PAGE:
Time short for Dillard’s to appeal
The Dillard’s (NYSE: DDS) store stands in the way of a planned $85 million redevelopment of the Twin Peaks Mall site, since the company owns the building and surrounding land and has veto power over any redevelopment. Boulder District Court Judge D.D. Mallard ruled Aug. 26 that Longmont officials can take title to the Longmont store.
At the same time, city officials may get immediate possession of the store as soon as a three-person board of commissioners decides a preliminary compensation amount in the case, based on court documents. Dillard’s attorney Leslie Field has declined to comment on the case, as have Longmont Urban Renewal Authority attorneys.
Eminent domain is the legal right for a public entity – in this case, Longmont city officials – to take a property after compensating the owner.
On Sept. 5, Mallard ruled against a request for an indefinite delay to the case made by Dillard’s attorneys. By law, attorneys have a 20-day window to file an appeal.
The new Village at the Peaks shopping center is slated to open in early 2015 on the former Twin Peaks site on Hover Street north of the Diagonal Highway. A 100,000-square-foot Sam's Club, a 30,000-square-foot Whole Foods Market (Nasdaq: WFM) grocery store and a movie theater have signed on to anchor Village at the Peaks.
The three-person board may set a preliminary compensation amount in the case, after Mallard asked each side to name three nominees to the board, based on court documents. A jury trial requested by Dillard’s attorneys also may be held the week of Dec. 16 to set the final price, based on court documents. Juries often award higher amounts in eminent-domain cases than judges or three-person boards would, legal experts say.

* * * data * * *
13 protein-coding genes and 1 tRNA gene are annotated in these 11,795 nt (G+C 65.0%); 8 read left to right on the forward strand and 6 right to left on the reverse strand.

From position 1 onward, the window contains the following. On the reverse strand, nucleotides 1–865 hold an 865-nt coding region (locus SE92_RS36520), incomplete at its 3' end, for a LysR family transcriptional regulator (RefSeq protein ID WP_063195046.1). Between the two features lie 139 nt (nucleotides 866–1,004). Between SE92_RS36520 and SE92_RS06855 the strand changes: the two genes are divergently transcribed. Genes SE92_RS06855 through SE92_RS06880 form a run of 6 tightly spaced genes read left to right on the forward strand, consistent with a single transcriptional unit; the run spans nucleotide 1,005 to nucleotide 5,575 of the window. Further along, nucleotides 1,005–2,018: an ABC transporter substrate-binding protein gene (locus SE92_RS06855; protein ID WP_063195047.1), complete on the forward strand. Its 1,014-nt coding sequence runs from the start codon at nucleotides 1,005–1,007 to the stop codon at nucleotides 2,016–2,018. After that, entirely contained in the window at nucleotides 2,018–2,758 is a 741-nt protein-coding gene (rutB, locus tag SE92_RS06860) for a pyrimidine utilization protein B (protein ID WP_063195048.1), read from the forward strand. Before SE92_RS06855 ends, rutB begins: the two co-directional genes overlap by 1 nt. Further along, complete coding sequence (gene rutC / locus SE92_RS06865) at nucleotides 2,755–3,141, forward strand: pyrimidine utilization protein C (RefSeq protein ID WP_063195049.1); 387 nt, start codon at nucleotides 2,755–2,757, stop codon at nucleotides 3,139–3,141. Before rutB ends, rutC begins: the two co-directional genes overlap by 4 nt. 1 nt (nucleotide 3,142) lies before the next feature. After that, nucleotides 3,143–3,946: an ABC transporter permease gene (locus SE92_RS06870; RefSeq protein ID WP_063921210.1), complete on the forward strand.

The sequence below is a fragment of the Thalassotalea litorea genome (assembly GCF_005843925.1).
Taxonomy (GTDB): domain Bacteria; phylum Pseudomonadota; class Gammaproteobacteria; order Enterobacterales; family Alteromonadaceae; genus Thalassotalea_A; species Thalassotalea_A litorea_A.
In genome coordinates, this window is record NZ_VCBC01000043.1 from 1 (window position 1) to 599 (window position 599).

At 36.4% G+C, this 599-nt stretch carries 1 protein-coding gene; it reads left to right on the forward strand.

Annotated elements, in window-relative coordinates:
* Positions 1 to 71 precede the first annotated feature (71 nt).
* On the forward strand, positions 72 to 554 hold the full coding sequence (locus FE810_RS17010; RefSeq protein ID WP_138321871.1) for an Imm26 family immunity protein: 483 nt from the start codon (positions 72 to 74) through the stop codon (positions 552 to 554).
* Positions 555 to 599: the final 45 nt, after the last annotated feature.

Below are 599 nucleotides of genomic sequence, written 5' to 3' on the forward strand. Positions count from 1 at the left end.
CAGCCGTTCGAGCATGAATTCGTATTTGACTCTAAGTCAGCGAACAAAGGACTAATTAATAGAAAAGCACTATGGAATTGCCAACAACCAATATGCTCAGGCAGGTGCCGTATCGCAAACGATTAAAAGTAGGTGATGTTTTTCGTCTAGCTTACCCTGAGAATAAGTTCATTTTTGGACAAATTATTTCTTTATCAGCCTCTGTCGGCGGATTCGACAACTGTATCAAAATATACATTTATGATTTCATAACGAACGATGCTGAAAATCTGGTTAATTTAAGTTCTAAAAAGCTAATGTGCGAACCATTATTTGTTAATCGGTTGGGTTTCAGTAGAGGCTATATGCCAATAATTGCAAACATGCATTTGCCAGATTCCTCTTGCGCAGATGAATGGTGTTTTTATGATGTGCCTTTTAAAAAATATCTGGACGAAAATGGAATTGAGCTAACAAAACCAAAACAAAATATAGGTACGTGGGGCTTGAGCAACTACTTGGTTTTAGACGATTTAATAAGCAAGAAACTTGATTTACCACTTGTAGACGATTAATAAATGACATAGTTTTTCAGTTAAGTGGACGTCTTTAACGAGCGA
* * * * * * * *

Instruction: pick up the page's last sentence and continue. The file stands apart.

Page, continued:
City officials offered to purchase the Dillard's property for $3.6 million earlier this year, but Dillard’s has requested $5 million. An appraisal done by the city in November valued the property at $3.03 million.
No new court dates had been set in the case as of Sept. 10, according to a Boulder District Court clerk.
Once a price has been set, Twin Peaks Mall owner NewMark Merrill Mountain States plans to pay for the store and get reimbursed by city officials, according to Allen Ginsborg, managing partner of NewMark Merrill.
City officials would reimburse NewMark Merrill through a $27.5 million public financing package approved to help pay for infrastructure in the redevelopment project. The Dillard’s purchase is an “eligible cost,” for the infrastructure improvements, Ginsborg has said. By state law, eligible costs can include things such as demolition and public improvements.
An urban renewal funding mechanism called “tax increment financing,” is expected to be used to pay for the public financing package. Such TIF funds come from the increased property and sales tax revenues generated from a redevelopment project.
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